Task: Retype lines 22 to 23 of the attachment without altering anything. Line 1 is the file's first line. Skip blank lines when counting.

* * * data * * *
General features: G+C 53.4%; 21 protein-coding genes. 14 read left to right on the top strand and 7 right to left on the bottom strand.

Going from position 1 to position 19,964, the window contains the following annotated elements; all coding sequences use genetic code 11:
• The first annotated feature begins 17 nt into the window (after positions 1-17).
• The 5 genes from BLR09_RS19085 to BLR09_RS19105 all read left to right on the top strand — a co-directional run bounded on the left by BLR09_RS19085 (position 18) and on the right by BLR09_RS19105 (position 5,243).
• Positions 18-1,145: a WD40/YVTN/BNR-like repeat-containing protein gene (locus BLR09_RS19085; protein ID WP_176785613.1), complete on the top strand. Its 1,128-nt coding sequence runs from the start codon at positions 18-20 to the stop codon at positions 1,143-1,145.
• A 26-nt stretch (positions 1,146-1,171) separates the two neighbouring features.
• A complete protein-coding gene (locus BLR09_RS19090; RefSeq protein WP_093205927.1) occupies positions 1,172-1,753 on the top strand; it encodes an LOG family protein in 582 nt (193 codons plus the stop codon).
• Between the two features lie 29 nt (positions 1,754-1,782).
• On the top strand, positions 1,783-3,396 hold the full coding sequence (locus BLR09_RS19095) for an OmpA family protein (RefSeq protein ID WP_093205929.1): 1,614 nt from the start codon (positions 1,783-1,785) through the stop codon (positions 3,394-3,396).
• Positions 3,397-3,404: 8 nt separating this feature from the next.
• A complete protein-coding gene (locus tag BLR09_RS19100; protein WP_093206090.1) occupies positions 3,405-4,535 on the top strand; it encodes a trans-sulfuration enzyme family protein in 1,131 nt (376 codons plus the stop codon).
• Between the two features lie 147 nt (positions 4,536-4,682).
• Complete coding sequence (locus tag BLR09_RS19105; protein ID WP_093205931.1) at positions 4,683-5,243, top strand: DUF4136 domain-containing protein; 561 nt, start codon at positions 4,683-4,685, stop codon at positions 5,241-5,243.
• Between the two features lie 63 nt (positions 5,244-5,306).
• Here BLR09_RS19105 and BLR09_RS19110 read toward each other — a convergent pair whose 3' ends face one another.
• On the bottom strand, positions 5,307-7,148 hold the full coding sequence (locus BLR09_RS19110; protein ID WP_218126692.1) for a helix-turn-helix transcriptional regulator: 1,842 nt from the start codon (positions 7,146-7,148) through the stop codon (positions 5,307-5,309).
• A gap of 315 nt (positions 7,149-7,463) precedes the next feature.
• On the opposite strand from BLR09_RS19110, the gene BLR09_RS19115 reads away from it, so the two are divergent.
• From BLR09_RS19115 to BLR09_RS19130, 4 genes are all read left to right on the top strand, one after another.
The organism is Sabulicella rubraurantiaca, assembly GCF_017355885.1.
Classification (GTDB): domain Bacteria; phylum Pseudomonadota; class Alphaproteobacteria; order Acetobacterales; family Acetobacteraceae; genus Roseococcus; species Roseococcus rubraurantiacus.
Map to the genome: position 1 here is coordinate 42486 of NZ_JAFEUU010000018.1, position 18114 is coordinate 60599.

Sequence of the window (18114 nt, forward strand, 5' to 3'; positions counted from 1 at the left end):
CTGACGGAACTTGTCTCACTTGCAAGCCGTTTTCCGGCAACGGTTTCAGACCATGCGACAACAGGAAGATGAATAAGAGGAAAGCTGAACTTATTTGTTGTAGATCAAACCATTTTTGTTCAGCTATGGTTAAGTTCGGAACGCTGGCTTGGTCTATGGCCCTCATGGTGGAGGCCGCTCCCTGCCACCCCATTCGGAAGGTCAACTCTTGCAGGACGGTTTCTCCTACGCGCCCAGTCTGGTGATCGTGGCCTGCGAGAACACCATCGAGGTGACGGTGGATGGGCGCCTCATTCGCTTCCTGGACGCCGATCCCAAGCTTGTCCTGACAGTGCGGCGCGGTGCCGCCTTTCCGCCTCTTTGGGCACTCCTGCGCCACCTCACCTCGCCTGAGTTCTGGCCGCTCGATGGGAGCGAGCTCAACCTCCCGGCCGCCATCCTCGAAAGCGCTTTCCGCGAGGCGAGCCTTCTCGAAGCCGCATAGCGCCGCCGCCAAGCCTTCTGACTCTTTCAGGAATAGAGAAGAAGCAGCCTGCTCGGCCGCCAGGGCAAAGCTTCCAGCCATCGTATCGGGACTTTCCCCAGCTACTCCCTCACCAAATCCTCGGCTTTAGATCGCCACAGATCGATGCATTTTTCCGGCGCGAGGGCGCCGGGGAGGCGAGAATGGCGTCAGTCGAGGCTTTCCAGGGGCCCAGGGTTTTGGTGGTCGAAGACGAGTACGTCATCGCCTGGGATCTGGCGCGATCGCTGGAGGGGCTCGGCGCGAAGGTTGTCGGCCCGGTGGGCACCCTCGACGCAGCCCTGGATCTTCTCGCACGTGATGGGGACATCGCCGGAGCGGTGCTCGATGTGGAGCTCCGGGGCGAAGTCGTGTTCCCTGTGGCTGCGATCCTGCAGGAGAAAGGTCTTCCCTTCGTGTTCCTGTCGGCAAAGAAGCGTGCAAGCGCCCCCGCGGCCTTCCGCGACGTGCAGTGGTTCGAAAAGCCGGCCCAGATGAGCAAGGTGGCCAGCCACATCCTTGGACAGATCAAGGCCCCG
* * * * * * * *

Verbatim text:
Map to the genome: position 1 here is coordinate 42486 of NZ_JAFEUU010000018.1, position 18114 is coordinate 60599.

Sequence of the window (18114 nt, forward strand, 5' to 3'; positions counted from 1 at the left end):